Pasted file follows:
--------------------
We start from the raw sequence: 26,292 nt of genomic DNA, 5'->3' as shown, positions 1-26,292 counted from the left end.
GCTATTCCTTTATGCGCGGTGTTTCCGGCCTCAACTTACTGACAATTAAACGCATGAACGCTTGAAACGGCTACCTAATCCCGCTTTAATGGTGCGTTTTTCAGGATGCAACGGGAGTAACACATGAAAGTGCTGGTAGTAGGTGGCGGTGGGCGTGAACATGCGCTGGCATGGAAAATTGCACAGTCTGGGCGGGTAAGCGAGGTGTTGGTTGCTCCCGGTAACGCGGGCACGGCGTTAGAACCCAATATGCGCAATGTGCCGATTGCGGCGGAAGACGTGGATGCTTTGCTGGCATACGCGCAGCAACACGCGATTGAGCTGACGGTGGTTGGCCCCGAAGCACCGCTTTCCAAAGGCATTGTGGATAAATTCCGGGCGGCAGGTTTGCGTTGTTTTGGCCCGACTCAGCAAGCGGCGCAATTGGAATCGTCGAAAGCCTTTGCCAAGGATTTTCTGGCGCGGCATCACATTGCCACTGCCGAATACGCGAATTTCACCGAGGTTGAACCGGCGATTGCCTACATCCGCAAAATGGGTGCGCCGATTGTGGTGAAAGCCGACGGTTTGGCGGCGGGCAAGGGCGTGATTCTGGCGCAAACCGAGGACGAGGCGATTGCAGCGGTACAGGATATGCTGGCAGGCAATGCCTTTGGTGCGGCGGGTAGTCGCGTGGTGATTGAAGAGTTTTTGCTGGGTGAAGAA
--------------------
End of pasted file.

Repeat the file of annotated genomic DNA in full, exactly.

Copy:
We start from the raw sequence: 26,292 nt of genomic DNA, 5'->3' as shown, positions 1-26,292 counted from the left end.
GCTATTCCTTTATGCGCGGTGTTTCCGGCCTCAACTTACTGACAATTAAACGCATGAACGCTTGAAACGGCTACCTAATCCCGCTTTAATGGTGCGTTTTTCAGGATGCAACGGGAGTAACACATGAAAGTGCTGGTAGTAGGTGGCGGTGGGCGTGAACATGCGCTGGCATGGAAAATTGCACAGTCTGGGCGGGTAAGCGAGGTGTTGGTTGCTCCCGGTAACGCGGGCACGGCGTTAGAACCCAATATGCGCAATGTGCCGATTGCGGCGGAAGACGTGGATGCTTTGCTGGCATACGCGCAGCAACACGCGATTGAGCTGACGGTGGTTGGCCCCGAAGCACCGCTTTCCAAAGGCATTGTGGATAAATTCCGGGCGGCAGGTTTGCGTTGTTTTGGCCCGACTCAGCAAGCGGCGCAATTGGAATCGTCGAAAGCCTTTGCCAAGGATTTTCTGGCGCGGCATCACATTGCCACTGCCGAATACGCGAATTTCACCGAGGTTGAACCGGCGATTGCCTACATCCGCAAAATGGGTGCGCCGATTGTGGTGAAAGCCGACGGTTTGGCGGCGGGCAAGGGCGTGATTCTGGCGCAAACCGAGGACGAGGCGATTGCAGCGGTACAGGATATGCTGGCAGGCAATGCCTTTGGTGCGGCGGGTAGTCGCGTGGTGATTGAAGAGTTTTTGCTGGGTGAAGAA